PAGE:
'Readiness' Goal Seen Producing Harmful Policies
A group of early-childhood educators has drafted a strongly worded condemnation of the use of transitional programs, delayed school entry, and repetition of kindergarten for children considered unready for school.
The action last month by the National Association of Early-Childhood Specialists in State Departments of Education came in response to the adoption by several districts nationwide of policies that defer or add an extra year to early schooling as a means of ensuring that 5-year-olds are prepared to meet the often rigorous academic standards imposed by education reforms.
In a draft statement circulated at the annual conference of the National Association for the Education of Young Children here, the state specialists' group argues that heightened standards of school "readiness" are inappropriate, and that the practices they have spawned may be counterproductive.
The 48-member association concludes that children are placed in "double jeopardy when they are denied, on highly questionable premises, the same educational opportunities as their peers."
The group says in the document that children "do not benefit from the traditional form of retention or its new guise as delayed-entry or extra-year classes."
Moreover, such policies can have unintended negative consequences, they maintain, such as classifying children as failures at an early age; segregating them along racial, socioeconomic, and ethnic lines; and widening disparities in the age distribution and ability levels of students entering the 1st grade.
"The educational community can no longer afford to ignore the consequences of polices and practices which assign the burden of responsibility to the child, rather than the program; place the child at risk of failure, apathy toward school, and demoralization; and fail to contribute to the quality of early-childhood education," the statement says. Harriet A. Egertson, outgoing president of the state specialists' group and an early-childhood-education consultant for the Nebraska education department, said the document was intended as a "catalyst" for policy changes nationwide. She said a final draft would be distributed to state education officials and other national groups later this year.
The statement says that most of the "questionable" entry and placement practices for kindergarten spring from well-intentioned but misdirected efforts to help children cope with "an increasingly inappropriate curriculum."
It attributes the current push for earlier academic rigor to such factors as education reform, children's exposure to public television and preschools, and "overzealous" parents' insistence that children learn to read in kindergarten.
Karen Gernhardt, a kindergarten teacher at the Stony Creek Elementary School in Noblesville, Ind., said at the conference here that districts have mistakenly focused programs on children who have already learned letters, numbers, and other skills before entering school.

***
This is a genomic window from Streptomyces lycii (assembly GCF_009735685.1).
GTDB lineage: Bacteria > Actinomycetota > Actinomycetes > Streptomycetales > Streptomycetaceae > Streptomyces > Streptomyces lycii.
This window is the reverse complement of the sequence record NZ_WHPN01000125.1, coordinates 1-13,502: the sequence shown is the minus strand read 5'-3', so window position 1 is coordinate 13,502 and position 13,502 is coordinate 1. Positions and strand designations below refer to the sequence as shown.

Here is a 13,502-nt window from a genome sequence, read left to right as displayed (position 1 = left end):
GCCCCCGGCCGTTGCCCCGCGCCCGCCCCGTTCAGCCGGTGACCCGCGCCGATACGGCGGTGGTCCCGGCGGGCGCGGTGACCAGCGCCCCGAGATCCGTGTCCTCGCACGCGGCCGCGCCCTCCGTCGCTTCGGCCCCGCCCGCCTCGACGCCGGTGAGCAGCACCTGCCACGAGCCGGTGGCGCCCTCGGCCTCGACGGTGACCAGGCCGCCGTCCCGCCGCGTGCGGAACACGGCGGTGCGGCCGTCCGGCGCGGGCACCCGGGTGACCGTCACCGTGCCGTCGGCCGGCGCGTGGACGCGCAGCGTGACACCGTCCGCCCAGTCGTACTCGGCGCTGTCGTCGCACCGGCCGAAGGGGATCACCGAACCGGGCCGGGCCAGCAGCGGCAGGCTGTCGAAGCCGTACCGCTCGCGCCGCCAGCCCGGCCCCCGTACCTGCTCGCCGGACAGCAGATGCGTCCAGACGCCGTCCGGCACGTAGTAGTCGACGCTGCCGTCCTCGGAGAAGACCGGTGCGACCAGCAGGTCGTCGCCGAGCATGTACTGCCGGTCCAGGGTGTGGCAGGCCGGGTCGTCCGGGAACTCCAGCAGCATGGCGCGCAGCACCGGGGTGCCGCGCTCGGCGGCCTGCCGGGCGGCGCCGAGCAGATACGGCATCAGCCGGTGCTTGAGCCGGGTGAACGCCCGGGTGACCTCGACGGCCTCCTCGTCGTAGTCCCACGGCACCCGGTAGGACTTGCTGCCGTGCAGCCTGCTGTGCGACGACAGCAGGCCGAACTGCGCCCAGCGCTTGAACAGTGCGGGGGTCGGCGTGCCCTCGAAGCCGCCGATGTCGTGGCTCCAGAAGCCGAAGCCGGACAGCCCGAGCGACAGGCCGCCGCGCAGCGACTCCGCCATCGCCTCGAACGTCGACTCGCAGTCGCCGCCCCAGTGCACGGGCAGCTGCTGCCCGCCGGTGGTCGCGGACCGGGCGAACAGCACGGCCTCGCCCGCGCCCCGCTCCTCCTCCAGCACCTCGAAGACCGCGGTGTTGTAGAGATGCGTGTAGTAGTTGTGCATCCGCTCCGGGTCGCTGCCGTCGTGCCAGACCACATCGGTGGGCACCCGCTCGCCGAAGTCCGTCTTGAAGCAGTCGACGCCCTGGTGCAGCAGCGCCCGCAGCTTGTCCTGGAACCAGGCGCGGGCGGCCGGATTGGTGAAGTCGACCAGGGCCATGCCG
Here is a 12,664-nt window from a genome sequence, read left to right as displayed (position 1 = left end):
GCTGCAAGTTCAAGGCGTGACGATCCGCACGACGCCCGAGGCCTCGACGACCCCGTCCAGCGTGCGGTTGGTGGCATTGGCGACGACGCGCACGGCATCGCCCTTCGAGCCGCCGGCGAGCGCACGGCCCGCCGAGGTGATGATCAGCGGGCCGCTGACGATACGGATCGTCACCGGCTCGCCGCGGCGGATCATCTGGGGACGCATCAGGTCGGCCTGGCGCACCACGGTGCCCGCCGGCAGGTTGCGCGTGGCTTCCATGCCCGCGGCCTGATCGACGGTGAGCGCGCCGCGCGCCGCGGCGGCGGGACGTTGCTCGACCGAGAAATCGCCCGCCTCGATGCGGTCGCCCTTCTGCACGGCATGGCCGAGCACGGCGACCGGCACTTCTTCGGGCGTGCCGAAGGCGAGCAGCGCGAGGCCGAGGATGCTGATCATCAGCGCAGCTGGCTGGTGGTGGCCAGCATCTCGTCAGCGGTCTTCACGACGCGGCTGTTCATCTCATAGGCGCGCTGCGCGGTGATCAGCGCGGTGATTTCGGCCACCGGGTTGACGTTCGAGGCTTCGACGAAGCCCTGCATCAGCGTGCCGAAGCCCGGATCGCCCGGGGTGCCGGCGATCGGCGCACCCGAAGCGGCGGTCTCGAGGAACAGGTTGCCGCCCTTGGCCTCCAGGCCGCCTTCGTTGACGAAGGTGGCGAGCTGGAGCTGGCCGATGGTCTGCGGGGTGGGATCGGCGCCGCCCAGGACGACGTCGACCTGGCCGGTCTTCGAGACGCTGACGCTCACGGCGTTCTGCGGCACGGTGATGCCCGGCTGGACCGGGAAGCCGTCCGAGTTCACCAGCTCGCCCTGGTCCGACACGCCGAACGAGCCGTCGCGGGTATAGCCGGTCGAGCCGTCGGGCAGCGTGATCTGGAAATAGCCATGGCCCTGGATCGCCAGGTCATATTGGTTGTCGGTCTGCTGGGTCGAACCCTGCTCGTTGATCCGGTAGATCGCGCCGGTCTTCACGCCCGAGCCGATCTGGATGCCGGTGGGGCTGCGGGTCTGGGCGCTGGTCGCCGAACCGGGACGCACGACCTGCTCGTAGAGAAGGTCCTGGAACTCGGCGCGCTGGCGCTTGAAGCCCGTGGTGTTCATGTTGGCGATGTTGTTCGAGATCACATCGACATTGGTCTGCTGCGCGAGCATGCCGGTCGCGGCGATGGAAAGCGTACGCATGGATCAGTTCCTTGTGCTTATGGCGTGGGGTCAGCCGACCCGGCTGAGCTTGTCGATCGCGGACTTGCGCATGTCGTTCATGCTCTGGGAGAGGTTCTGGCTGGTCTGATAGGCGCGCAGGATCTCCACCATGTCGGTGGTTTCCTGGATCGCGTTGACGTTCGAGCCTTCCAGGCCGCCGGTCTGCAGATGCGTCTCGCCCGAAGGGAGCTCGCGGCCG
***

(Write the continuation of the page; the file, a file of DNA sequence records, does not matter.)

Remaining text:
The problem, she said, is "not that large numbers of kids aren't ready, but that many kids are over-ready." She added that young children now being labeled as slow learners would have been considered normal by earlier standards.
Call for Restructuring
In its draft statement, the state early-childhood group recommends that, in lieu of special programs and policies to aid children ill equipped for the regular curriculum, kindergartens be restructured to accommodate a greater diversity of student needs.
Deborah G. Murphy, director of early-childhood education for the Missouri education department, said that when schools adopt policies that tell children "'You have to be ready for us,' the flashlight is shining on the wrong object."
"Our responsibility is to be ready for the children, and to meet their needs" within the context of the regular curriculum, she said.
The statement urges kindergarten teachers and administrators to "guard the integrity of developmentally appropriate programs" in which children learn through exploration and play, and to resist societal pressure to push for traditional schooling at early ages.
In addition to suggesting flexible ability and age groupings and cooperative learning, the statement advocates class-size reductions; the use of less abstract, more conceptual curricula; and the employment of "appropriately trained" staff members.
'Who Plays God?'
Members of the group warned that children retained or placed in "segregated" programs often perceive themselves as failures.
"No matter how parents approach it, children realize what's happened to them and they bear the burden" of shame and low self-esteem, Ms. Murphy said.
That burden often falls most heavily, Ms. Egertson added, "on children least able to handle that kind of treatment."